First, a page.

Collins devoted her speech two years ago to New England’s political values and traditions. So, it’s only fitting, I think, to point out that while New England may indeed be the home of the elitist East Coast Establishment, with its Blue Bloods and Boston Brahmins who care more for the pedigree of one’s forbearers than the pedigree of one’s ideas, the New England ruling classes were also able to develop, however grudgingly, a tradition of public-spirited public service that contrasts sharply with the kind of narrowly ideological leadership historically found in other regions of the country, most notably the hierarchal, self-serving plantation-owning South, whose feudal ways have always made it the natural antagonist of scrappy, inventive New England.

New England’s WASP establishment did react with alarm, if not horror, to the invasion of Irish Catholics and others in the middle decades of the 19th century. And the nativist Know-Nothing Party that sprung up in reaction at that time (much like the Tea Party today) remains a black stain on the region’s legacy.

But from that experience, and the simple need to get along, New England’s conservative political elites gradually adopted the habits of a responsible leadership class, one rooted in the genuinely conservative values that promoted social peace and harmony by mediating differences between their community’s competing ethnic groups and classes.

The fact that New England is now considered the most liberal region of the country shows how easily certain American understandings of liberalism and conservatism can overlap. And this is the origin of New England’s liberal, nobblesse oblige brand of “Rockefeller” Republicanism that is now virtually extinct, whose leadership traits were unlike those habits developed by the ruling elites in other regions of the country, like the South, where the political establishment there found it expedient to preserve its privileges and power through divide and conquer politics that, rather than mediate differences, sought to provoke antagonisms within the population instead.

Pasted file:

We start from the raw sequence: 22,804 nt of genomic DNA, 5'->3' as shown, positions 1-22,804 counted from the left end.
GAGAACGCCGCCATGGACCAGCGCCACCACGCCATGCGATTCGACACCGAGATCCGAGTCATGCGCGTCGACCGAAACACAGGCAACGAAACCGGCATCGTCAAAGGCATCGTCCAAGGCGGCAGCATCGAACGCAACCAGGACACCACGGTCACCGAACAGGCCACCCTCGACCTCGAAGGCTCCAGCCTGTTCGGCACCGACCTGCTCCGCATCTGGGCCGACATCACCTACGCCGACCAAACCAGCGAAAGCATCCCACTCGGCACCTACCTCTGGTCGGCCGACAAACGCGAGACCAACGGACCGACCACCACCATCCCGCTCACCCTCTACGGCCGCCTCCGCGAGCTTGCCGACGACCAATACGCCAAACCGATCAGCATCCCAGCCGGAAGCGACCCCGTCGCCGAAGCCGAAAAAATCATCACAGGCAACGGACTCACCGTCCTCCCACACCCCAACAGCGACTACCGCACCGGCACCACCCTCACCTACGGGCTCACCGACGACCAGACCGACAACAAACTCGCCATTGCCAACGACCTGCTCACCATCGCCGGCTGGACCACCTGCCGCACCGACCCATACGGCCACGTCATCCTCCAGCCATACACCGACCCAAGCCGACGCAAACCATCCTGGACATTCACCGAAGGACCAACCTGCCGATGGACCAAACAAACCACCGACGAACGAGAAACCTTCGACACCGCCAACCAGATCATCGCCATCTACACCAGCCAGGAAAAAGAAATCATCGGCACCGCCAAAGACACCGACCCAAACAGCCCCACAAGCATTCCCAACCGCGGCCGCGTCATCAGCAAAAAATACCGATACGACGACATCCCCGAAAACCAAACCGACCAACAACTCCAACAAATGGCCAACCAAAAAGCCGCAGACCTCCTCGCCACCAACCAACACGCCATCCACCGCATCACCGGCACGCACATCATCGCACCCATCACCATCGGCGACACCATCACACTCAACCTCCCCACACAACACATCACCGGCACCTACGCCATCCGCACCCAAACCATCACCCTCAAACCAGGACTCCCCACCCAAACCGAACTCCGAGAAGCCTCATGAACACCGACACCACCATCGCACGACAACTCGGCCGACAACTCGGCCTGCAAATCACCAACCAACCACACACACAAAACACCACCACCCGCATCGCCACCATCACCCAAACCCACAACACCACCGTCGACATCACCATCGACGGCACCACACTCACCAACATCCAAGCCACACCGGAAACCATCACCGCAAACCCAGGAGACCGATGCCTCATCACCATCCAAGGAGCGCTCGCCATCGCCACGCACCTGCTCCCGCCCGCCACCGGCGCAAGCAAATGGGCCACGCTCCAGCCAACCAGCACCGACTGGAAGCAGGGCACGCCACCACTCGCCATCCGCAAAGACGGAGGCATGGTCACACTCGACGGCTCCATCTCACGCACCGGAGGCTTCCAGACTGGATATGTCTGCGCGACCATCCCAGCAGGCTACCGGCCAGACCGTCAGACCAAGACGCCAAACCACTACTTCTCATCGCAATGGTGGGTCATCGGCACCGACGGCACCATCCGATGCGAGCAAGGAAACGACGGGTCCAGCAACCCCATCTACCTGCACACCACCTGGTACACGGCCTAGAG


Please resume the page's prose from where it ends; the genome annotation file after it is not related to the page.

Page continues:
Much the same dynamic is playing out within a Republican Party today as it finds itself divided between those few moderates who see the connection between the responsibilities of national leadership and the need for cooperation and compromise — understanding that the only sustainable society is an inclusive one — and those rigid ideologues of the radical right who view compromise as a sign of betrayal to both cause and party, while they wall themselves up in their gated communities of body, mind and spirit.

Extremism is on the march everywhere, wrote Walter Lippmann during the calamities of the 1930s as civilization itself seemed to be coming apart because the liberal democracies had been tried and found wanting – both in their “capacity to govern successfully in this period of wars and upheaval but also in their ability to defend and maintain the political philosophy that underlies the liberal way of life.”

Yet, who is ready to stand up for the liberal way of life now? In 1950, a Republican Senator from Maine stood on the floor of the US Senate to denounce her own kind for shamelessly exploiting “the Four Horsemen of Calumny – Fear, Ignorance, Bigotry and Smear.”

Sixty years later, her successor stood before New England’s elite and embarrassed her region, its governing traditions and herself when she shamelessly exploited impartiality and civility itself for a few more votes.

 

By: Ted Frier, Open Salon, November 30, 2012

December 1, 2012 Posted by | Senate | , , , , , , , , | 1 Comment